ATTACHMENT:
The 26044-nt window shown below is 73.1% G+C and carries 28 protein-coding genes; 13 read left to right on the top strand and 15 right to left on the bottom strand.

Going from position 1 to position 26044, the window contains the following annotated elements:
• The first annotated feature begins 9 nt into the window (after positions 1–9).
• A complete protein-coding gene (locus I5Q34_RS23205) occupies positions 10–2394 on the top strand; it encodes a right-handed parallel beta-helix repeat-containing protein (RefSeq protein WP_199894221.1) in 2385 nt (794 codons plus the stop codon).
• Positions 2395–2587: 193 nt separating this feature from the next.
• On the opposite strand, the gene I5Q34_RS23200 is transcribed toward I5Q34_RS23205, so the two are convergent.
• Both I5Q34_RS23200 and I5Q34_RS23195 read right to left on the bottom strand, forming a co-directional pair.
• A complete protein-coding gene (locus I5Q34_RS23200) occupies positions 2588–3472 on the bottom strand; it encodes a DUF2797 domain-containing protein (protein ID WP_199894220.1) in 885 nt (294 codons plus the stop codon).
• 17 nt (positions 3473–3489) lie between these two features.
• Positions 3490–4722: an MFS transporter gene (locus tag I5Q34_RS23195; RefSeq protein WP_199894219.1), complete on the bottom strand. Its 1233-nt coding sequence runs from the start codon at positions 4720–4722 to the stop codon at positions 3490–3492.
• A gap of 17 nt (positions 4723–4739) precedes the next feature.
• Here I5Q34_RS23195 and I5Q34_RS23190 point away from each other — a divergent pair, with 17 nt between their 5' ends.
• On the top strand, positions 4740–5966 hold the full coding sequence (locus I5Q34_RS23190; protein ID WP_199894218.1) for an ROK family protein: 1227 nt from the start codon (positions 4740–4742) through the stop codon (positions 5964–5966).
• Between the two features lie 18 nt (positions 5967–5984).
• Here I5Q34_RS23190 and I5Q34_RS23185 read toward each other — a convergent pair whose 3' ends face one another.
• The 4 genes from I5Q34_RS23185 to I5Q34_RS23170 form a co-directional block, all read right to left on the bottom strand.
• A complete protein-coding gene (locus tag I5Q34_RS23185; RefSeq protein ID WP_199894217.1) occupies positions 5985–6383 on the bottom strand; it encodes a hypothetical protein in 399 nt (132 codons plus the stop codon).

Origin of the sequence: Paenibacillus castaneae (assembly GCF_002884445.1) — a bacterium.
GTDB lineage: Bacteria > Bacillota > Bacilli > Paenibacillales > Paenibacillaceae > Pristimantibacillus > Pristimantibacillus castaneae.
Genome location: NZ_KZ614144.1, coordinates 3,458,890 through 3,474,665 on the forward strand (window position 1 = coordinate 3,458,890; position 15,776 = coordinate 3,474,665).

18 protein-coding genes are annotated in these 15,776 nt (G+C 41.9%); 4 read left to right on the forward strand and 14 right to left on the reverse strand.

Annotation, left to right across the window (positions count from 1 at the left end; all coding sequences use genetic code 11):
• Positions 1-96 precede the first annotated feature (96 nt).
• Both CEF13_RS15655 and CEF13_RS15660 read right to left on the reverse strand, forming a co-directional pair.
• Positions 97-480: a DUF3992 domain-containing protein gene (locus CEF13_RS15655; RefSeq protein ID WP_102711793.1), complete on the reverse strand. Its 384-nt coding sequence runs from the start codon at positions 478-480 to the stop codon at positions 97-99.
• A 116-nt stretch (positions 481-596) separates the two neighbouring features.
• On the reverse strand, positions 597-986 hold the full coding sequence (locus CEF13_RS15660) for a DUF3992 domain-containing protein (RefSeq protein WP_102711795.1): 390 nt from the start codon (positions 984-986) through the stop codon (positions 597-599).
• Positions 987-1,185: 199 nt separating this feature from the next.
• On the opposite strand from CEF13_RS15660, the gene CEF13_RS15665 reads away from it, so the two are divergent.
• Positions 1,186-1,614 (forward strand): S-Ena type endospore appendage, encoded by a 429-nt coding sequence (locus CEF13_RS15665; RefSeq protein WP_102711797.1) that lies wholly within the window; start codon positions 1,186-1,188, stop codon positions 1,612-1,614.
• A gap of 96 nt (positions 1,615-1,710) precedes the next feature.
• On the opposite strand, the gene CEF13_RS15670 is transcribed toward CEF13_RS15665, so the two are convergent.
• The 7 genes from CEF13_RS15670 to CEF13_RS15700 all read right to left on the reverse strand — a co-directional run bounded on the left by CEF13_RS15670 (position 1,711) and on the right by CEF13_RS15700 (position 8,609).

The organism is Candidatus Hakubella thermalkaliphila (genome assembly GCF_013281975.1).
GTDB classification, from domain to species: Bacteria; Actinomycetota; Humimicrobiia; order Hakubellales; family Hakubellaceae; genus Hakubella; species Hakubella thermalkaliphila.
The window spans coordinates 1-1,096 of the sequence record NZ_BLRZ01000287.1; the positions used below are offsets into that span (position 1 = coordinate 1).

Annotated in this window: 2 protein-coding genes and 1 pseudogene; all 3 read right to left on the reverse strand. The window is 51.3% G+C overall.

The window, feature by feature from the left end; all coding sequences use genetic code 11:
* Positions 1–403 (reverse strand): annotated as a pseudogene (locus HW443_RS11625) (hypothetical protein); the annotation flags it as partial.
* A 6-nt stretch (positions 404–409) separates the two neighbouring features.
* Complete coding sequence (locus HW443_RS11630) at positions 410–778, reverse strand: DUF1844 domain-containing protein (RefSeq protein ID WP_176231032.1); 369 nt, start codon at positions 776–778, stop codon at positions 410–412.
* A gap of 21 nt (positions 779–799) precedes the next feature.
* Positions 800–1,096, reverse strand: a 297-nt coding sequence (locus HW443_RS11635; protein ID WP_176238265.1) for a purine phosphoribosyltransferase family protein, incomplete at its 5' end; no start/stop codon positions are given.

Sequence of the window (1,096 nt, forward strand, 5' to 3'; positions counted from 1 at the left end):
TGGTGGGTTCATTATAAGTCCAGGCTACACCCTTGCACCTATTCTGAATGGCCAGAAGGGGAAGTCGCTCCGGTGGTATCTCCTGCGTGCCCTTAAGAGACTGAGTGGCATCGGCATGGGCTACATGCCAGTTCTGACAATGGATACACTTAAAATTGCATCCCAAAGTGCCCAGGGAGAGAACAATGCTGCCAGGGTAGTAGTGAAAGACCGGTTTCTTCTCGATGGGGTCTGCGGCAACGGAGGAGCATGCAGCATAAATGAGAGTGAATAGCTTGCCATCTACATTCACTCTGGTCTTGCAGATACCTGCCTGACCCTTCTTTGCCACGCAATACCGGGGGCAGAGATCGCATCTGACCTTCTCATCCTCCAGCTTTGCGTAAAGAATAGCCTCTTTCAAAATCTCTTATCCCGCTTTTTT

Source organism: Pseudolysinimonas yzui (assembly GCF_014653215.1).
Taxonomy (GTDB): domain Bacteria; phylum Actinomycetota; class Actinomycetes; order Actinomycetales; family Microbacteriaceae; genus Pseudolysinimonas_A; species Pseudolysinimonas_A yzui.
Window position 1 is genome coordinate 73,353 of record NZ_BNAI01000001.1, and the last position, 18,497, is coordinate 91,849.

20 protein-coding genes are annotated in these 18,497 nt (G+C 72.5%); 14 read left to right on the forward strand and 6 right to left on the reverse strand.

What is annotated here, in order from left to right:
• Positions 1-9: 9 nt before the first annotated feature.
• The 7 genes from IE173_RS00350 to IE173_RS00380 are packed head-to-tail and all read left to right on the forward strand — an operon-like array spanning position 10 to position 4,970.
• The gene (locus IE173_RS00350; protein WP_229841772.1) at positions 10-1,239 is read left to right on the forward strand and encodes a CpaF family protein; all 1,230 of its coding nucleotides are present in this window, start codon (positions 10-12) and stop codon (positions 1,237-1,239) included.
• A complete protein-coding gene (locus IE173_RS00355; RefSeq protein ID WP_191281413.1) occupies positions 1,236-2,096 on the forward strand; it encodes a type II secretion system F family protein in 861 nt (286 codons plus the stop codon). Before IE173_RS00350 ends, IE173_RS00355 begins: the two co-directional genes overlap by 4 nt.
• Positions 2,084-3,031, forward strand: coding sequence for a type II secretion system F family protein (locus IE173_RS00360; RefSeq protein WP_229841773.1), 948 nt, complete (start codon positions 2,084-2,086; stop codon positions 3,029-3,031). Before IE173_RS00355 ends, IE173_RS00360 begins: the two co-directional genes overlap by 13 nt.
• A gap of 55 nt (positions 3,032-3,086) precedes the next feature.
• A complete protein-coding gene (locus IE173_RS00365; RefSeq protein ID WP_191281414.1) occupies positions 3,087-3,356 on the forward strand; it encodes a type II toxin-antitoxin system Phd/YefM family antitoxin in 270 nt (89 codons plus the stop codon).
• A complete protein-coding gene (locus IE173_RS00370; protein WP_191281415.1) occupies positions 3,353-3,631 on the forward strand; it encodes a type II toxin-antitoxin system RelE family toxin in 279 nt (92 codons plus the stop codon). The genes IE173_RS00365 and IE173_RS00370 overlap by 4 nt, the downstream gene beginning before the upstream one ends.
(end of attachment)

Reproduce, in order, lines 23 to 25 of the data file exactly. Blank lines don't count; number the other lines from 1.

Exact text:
• Positions 1-96 precede the first annotated feature (96 nt).
• Both CEF13_RS15655 and CEF13_RS15660 read right to left on the reverse strand, forming a co-directional pair.
• Positions 97-480: a DUF3992 domain-containing protein gene (locus CEF13_RS15655; RefSeq protein ID WP_102711793.1), complete on the reverse strand. Its 384-nt coding sequence runs from the start codon at positions 478-480 to the stop codon at positions 97-99.